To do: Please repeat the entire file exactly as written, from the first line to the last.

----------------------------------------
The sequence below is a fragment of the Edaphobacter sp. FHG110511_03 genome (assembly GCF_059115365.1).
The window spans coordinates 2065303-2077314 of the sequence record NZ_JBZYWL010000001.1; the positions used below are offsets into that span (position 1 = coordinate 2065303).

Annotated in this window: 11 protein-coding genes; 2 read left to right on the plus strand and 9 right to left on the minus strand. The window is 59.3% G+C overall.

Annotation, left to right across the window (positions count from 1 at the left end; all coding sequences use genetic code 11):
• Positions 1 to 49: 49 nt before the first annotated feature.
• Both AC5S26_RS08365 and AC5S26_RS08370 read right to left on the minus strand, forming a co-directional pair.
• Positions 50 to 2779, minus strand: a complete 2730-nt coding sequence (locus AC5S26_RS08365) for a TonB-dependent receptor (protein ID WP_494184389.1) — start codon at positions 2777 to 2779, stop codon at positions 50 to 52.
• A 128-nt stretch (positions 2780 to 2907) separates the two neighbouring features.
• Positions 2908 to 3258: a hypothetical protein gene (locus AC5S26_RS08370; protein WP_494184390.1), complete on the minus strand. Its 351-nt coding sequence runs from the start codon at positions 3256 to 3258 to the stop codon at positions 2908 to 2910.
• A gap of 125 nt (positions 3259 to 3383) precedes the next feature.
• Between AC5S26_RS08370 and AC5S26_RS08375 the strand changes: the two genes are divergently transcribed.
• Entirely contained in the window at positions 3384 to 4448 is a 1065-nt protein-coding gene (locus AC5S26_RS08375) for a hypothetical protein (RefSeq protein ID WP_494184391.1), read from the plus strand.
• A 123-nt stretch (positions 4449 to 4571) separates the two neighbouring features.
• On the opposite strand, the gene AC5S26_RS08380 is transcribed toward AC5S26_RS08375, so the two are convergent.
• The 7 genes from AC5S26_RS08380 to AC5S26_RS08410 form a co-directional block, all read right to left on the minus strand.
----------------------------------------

The sequence below is a fragment of the Edaphobacter sp. FHG110511_03 genome (assembly GCF_059115365.1).
The window spans coordinates 2065303-2077314 of the sequence record NZ_JBZYWL010000001.1; the positions used below are offsets into that span (position 1 = coordinate 2065303).

Annotated in this window: 11 protein-coding genes; 2 read left to right on the plus strand and 9 right to left on the minus strand. The window is 59.3% G+C overall.

Annotation, left to right across the window (positions count from 1 at the left end; all coding sequences use genetic code 11):
• Positions 1 to 49: 49 nt before the first annotated feature.
• Both AC5S26_RS08365 and AC5S26_RS08370 read right to left on the minus strand, forming a co-directional pair.
• Positions 50 to 2779, minus strand: a complete 2730-nt coding sequence (locus AC5S26_RS08365) for a TonB-dependent receptor (protein ID WP_494184389.1) — start codon at positions 2777 to 2779, stop codon at positions 50 to 52.
• A 128-nt stretch (positions 2780 to 2907) separates the two neighbouring features.
• Positions 2908 to 3258: a hypothetical protein gene (locus AC5S26_RS08370; protein WP_494184390.1), complete on the minus strand. Its 351-nt coding sequence runs from the start codon at positions 3256 to 3258 to the stop codon at positions 2908 to 2910.
• A gap of 125 nt (positions 3259 to 3383) precedes the next feature.
• Between AC5S26_RS08370 and AC5S26_RS08375 the strand changes: the two genes are divergently transcribed.
• Entirely contained in the window at positions 3384 to 4448 is a 1065-nt protein-coding gene (locus AC5S26_RS08375) for a hypothetical protein (RefSeq protein ID WP_494184391.1), read from the plus strand.
• A 123-nt stretch (positions 4449 to 4571) separates the two neighbouring features.
• On the opposite strand, the gene AC5S26_RS08380 is transcribed toward AC5S26_RS08375, so the two are convergent.
• The 7 genes from AC5S26_RS08380 to AC5S26_RS08410 form a co-directional block, all read right to left on the minus strand.